Overcoming procrastination: Boost student executive function with transparent planning (+ free template!)

The transparent planning process offers strategies for combatting procrastination and strengthening students’ executive function. This process not only can improve academic outcomes but also helps instill lifelong skills in students. In this article, I dive into the connection between procrastination and executive function before exploring what transparent planning is and how it can help. I’ll also share a free Google template you can use to practice transparent planning with your students.

My high school students have always struggled with procrastination. 

Whether it’s waiting to do their homework until three minutes before the bell rings or waiting to finish a big paper the night (or morning) before it’s due, many of them freely admit: they have a problem.

If I’m honest, they’re not the only ones with a procrastination problem. 

I struggle with procrastination, too. In some ways, this has been helpful. Throughout my career, I’ve had many classroom conversations about setting realistic goals, planning ahead, and sticking to those plans. 

Interestingly, the term “executive function” has never come up explicitly in these classroom conversations. But with the education world’s recent focus on executive function skills, I’ve realized that they should be a focus in our discussions about procrastination — and beyond.

According to Harvard’s Center on the Developing Child:

Executive function and self-regulation skills are the mental processes that enable us to plan, focus attention, remember instructions, and juggle multiple tasks successfully. Just as an air traffic control system at a busy airport safely manages the arrivals and departures of many aircraft on multiple runways, the brain needs this skill set to filter distractions, prioritize tasks, set and achieve goals, and control impulses.

Considering this definition, it seems intuitive that procrastination and issues with executive function are related. Projects, papers, and assignments often pile up for students because they have trouble resisting distractions, prioritizing what’s important, and controlling impulses. 

As I looked into it more, I found that some studies have also identified a link between executive function and procrastination. 

Of course, procrastination is not always a result of executive function deficit or dysfunction. Still, the connection has compelled me to consider how to bring more focus to executive function skills in my instruction.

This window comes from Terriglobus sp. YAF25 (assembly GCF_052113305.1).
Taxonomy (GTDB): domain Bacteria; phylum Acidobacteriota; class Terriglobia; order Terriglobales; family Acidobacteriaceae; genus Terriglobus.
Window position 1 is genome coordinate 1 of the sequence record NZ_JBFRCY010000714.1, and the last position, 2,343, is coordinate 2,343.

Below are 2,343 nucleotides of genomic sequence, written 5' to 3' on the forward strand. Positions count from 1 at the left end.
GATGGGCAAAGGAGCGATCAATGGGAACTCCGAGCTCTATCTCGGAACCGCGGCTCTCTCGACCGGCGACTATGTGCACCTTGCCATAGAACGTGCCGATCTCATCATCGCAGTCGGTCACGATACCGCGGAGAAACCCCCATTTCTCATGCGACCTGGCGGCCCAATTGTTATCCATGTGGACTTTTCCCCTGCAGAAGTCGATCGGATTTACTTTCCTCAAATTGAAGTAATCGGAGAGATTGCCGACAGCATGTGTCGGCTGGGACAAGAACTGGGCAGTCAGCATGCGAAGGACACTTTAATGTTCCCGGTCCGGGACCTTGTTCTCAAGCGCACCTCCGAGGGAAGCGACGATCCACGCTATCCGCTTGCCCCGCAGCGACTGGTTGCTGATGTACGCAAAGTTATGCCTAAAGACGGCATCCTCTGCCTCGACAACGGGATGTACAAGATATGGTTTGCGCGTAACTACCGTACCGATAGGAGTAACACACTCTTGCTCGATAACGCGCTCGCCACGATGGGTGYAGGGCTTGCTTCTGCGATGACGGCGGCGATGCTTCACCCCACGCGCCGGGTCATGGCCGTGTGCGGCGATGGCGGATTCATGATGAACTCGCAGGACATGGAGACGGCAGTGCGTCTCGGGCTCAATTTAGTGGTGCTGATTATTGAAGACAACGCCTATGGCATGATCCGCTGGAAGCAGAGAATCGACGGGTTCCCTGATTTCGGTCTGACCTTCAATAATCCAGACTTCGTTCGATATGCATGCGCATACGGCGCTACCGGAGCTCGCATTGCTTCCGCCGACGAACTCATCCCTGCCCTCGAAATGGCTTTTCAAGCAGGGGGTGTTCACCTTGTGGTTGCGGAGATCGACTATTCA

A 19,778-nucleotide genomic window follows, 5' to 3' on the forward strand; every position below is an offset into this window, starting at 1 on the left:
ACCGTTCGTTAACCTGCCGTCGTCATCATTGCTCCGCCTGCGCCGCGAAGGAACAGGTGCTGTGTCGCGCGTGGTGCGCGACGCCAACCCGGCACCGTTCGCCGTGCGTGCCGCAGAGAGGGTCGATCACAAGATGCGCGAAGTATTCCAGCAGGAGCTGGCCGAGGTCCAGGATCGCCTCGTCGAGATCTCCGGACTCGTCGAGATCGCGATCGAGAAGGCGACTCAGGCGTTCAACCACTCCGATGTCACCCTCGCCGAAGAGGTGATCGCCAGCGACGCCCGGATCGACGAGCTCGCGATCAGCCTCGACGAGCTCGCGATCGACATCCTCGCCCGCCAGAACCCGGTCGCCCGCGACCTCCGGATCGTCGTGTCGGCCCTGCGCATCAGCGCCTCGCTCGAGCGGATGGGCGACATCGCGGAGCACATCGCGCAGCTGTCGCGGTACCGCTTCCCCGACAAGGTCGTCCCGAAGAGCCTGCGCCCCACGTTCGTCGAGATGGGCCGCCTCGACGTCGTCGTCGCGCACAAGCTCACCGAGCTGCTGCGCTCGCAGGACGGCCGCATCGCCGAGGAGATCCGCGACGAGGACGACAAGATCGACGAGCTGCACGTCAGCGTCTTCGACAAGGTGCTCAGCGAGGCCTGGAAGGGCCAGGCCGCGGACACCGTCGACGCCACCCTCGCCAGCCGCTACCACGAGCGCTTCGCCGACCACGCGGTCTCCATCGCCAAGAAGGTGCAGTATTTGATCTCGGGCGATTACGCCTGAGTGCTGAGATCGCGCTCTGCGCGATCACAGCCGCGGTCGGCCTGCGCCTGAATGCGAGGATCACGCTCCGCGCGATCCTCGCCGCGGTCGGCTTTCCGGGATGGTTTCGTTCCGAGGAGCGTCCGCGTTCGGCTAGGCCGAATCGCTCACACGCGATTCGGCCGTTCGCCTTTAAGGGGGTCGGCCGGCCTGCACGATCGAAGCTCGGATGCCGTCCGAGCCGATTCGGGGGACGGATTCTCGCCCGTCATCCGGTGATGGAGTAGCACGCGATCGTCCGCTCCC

Our students are not born with executive function skills. 

Instead, these skills need to be built and developed as children grow. 

Amazingly, that potential for development and growth never stops. That means that no matter what age our students are (or even what age we are), there’s always room for expansion. 

As a teacher, that makes me feel inspired and optimistic. It reminds me that I am responsible for providing support so students can develop these skills in my classroom.

Recently, I came across The Study Skills Handbook by Stella Cottrell. This book is aimed at undergraduate students, but I found myself wanting to modify some of her resources to build my high school students’ executive function skills. 

I loved Cottrell’s activity called “planning backward from deadlines,” so I created a version that can be used with adolescents working on extensive activities or projects in any grade level or subject area. 

It’s a straightforward remedy for the ever-present problem of procrastination. Even better, it provides many opportunities to strengthen executive function skills.

Click here to access my adapted template→

Here are three things I love about this resource:

1. It provides space to break down projects and activities.

According to Gina DiTullio:

“Long-term assignments can be particularly challenging for students with deficits in executive function. One way to address this issue is by directly teaching students how to map out larger projects and break them down into smaller, more manageable pieces.”

If the project or activity your class is working on will cover the span of a week, month, or even longer, it can be challenging for students to stay organized, motivated, and on task.

The first column on this resource allows you and your students to break down the project into smaller parts to address this issue. 

Not only does breaking a task down make the individual parts seem more manageable, but it can also clarify smaller objectives within the work necessary for success. 

Breaking larger work down like this can help students organize, prioritize, and better understand the specific procedural knowledge of your subject matter.

There are a lot of different ways that you can use the first column. If you’re using this resource for the first time with students, or if your students are younger, you can fill in the entire first column yourself. I modeled this in the example provided. 

To model your thought process, you may consider talking students through how you decided on each step and the order in which you’ve written them.

Once your students have seen this resource a few times, or if you’re working with older students whose executive function skills and subject area knowledge are more developed, you might include students in breaking down the steps necessary to complete a large piece of work.